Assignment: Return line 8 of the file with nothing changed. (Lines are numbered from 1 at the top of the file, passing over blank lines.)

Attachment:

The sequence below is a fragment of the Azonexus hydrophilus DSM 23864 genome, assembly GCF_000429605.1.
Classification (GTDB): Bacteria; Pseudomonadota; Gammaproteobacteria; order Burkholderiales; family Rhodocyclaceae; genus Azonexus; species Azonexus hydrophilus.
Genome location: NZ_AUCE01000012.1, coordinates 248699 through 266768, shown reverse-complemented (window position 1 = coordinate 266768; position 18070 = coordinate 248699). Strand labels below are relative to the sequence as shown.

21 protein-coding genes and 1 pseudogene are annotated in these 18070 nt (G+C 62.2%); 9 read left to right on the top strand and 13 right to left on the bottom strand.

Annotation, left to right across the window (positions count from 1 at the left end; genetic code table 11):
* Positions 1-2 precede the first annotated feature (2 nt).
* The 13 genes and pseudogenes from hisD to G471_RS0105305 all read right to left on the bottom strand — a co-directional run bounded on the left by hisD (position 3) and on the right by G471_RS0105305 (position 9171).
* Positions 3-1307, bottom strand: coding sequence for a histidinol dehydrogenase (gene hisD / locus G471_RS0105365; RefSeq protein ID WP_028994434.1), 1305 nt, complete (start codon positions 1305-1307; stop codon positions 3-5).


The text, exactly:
* Positions 3-1307, bottom strand: coding sequence for a histidinol dehydrogenase (gene hisD / locus G471_RS0105365; RefSeq protein ID WP_028994434.1), 1305 nt, complete (start codon positions 1305-1307; stop codon positions 3-5).